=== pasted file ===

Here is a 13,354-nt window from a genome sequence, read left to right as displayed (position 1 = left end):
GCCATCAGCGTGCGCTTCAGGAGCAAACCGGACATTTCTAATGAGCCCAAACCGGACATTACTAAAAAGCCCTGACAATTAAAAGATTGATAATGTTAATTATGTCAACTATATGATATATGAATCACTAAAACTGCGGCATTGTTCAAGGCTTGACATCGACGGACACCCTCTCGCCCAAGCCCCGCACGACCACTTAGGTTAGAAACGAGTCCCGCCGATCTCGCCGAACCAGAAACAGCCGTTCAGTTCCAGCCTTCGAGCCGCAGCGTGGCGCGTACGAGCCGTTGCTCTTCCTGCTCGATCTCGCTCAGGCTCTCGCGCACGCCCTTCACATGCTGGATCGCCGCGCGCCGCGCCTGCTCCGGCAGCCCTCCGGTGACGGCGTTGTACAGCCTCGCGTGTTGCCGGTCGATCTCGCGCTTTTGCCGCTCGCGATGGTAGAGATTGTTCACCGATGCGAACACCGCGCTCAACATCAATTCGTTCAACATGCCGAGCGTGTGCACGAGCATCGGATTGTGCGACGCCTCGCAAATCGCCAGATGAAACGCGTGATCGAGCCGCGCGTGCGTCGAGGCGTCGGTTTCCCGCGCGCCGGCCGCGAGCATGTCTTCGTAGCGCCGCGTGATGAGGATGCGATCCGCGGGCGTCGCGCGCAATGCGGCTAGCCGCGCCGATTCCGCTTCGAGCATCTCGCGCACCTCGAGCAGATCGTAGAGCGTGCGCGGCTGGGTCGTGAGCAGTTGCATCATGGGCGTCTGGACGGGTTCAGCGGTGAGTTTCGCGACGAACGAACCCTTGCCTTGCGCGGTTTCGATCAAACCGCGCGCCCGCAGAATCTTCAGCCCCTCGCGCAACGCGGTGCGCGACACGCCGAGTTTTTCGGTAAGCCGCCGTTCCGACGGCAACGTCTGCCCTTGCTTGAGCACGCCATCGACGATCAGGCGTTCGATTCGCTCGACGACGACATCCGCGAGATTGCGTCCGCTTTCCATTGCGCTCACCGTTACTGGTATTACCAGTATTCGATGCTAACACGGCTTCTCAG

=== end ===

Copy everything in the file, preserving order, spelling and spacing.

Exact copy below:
Here is a 13,354-nt window from a genome sequence, read left to right as displayed (position 1 = left end):
GCCATCAGCGTGCGCTTCAGGAGCAAACCGGACATTTCTAATGAGCCCAAACCGGACATTACTAAAAAGCCCTGACAATTAAAAGATTGATAATGTTAATTATGTCAACTATATGATATATGAATCACTAAAACTGCGGCATTGTTCAAGGCTTGACATCGACGGACACCCTCTCGCCCAAGCCCCGCACGACCACTTAGGTTAGAAACGAGTCCCGCCGATCTCGCCGAACCAGAAACAGCCGTTCAGTTCCAGCCTTCGAGCCGCAGCGTGGCGCGTACGAGCCGTTGCTCTTCCTGCTCGATCTCGCTCAGGCTCTCGCGCACGCCCTTCACATGCTGGATCGCCGCGCGCCGCGCCTGCTCCGGCAGCCCTCCGGTGACGGCGTTGTACAGCCTCGCGTGTTGCCGGTCGATCTCGCGCTTTTGCCGCTCGCGATGGTAGAGATTGTTCACCGATGCGAACACCGCGCTCAACATCAATTCGTTCAACATGCCGAGCGTGTGCACGAGCATCGGATTGTGCGACGCCTCGCAAATCGCCAGATGAAACGCGTGATCGAGCCGCGCGTGCGTCGAGGCGTCGGTTTCCCGCGCGCCGGCCGCGAGCATGTCTTCGTAGCGCCGCGTGATGAGGATGCGATCCGCGGGCGTCGCGCGCAATGCGGCTAGCCGCGCCGATTCCGCTTCGAGCATCTCGCGCACCTCGAGCAGATCGTAGAGCGTGCGCGGCTGGGTCGTGAGCAGTTGCATCATGGGCGTCTGGACGGGTTCAGCGGTGAGTTTCGCGACGAACGAACCCTTGCCTTGCGCGGTTTCGATCAAACCGCGCGCCCGCAGAATCTTCAGCCCCTCGCGCAACGCGGTGCGCGACACGCCGAGTTTTTCGGTAAGCCGCCGTTCCGACGGCAACGTCTGCCCTTGCTTGAGCACGCCATCGACGATCAGGCGTTCGATTCGCTCGACGACGACATCCGCGAGATTGCGTCCGCTTTCCATTGCGCTCACCGTTACTGGTATTACCAGTATTCGATGCTAACACGGCTTCTCAG